Last night we had a real.. boys’ club film screening. London Nautical, half a dozen sixth formers from St. Mary Magdalene in Islington, two teachers, Sam our film-maker, me, all male.
Truffaut’s autobiographical 400 Blows is pretty much a boy’s own story; it’s sampled on the Cinematheque clip DVD a number of times for sites (classrooms and staircases), and it features a wide range of dramatic situations – or rather variations on the same situation of teenager Antoine finding himself bumping up against authority – the police, his teachers, then reform school staff (just briefly, but in the form of a violent slap) and then his mother and step-father; not violent, or neglectful, these two, just inconsistent and reluctant to be distracted from their own affairs.
The sites are a catalogue of confinements: Antoine’s bedroom is pretty much the tiny hallway to their tiny flat – the front door jams up against his bed; he spends a night in a police cell, only to be removed to a kind of stand-up cage when the cell fills up with a clutch of prostitutes. We see from the inside of a police van, inside the perimeter fence of the reformatory.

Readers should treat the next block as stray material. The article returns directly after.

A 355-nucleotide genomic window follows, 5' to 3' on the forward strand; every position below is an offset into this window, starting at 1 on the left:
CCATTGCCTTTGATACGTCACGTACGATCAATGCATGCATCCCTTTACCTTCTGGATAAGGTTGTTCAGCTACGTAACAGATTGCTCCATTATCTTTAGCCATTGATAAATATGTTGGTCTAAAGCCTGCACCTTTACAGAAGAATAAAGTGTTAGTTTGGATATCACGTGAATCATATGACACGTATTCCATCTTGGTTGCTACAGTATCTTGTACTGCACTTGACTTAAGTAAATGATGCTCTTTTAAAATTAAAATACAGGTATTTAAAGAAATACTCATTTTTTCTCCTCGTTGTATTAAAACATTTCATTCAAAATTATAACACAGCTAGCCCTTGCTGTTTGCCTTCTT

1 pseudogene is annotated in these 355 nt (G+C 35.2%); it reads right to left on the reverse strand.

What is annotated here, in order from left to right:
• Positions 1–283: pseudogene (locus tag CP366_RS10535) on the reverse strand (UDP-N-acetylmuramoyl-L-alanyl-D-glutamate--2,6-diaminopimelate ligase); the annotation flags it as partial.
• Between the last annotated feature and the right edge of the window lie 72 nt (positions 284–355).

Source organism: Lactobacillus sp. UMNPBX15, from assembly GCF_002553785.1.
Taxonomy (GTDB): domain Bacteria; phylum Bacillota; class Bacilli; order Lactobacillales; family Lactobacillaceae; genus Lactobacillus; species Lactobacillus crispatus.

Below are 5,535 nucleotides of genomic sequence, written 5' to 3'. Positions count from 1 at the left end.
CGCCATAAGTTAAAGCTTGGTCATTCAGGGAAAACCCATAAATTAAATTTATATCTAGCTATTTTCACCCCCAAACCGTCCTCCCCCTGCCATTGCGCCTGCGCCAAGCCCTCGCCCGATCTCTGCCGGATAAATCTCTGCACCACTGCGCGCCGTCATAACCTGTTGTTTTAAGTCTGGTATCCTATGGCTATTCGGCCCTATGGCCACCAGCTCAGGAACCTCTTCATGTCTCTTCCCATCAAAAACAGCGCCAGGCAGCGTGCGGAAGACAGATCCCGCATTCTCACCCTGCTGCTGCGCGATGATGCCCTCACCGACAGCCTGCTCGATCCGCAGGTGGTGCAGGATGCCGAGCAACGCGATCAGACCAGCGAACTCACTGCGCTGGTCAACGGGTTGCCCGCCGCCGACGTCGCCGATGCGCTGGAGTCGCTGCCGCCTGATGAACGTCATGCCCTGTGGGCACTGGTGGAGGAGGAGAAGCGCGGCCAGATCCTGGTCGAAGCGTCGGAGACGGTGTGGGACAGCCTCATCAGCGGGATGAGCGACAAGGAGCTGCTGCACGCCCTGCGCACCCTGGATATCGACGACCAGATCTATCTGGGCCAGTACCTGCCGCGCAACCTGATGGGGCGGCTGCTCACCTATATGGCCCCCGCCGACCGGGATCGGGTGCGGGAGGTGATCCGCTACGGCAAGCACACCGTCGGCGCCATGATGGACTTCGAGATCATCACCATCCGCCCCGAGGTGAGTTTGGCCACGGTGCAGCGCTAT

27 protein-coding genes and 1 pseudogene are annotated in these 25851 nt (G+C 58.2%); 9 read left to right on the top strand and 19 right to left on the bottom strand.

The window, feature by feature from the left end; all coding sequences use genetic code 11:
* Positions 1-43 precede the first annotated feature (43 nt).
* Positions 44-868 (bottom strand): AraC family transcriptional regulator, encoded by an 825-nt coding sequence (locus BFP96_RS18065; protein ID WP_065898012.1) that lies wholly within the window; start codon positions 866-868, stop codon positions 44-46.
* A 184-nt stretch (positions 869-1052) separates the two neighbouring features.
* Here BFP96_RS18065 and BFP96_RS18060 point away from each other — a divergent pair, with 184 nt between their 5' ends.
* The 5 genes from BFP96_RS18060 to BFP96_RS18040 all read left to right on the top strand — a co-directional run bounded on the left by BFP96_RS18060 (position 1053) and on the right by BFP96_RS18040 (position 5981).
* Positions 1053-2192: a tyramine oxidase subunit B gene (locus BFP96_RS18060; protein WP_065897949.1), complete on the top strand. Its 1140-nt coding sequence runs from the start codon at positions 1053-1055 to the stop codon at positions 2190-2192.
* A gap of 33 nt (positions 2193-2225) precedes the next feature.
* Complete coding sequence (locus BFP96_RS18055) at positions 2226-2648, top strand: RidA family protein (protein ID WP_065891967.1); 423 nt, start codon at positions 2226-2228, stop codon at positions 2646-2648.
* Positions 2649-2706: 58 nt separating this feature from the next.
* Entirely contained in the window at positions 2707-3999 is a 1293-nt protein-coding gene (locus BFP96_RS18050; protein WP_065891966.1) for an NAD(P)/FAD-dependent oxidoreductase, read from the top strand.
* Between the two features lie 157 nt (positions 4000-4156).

There are two rhapsodic moments of pure release – one, paradoxically in a fairground ‘Wheel of Death’, the ultimate in confinement and claustrophobia – the other, at the end, surely the most powerful open space shot in cinema, culminating in Antoine’s direct look, frozen, back at the viewer.
Some great situations: imagine you’ve stolen a typewriter from your dad’s office and having failed to sell it on the street, have to dispose of it. Antoine’s solution is to take it back to the office, where he’s caught, of course. Or how about this as the biggest lie to cover for a day bunking off school: ‘Sir, my mother died.’
I’d seen it once or twice before, but never noticed one very poignant feature: the film covers only a week or so, and it’s Christmas: a Joyeux Noel on a shopfront, and a disconsolate Christmas tree outside the reformatory, and yet Antoine never registers this at all.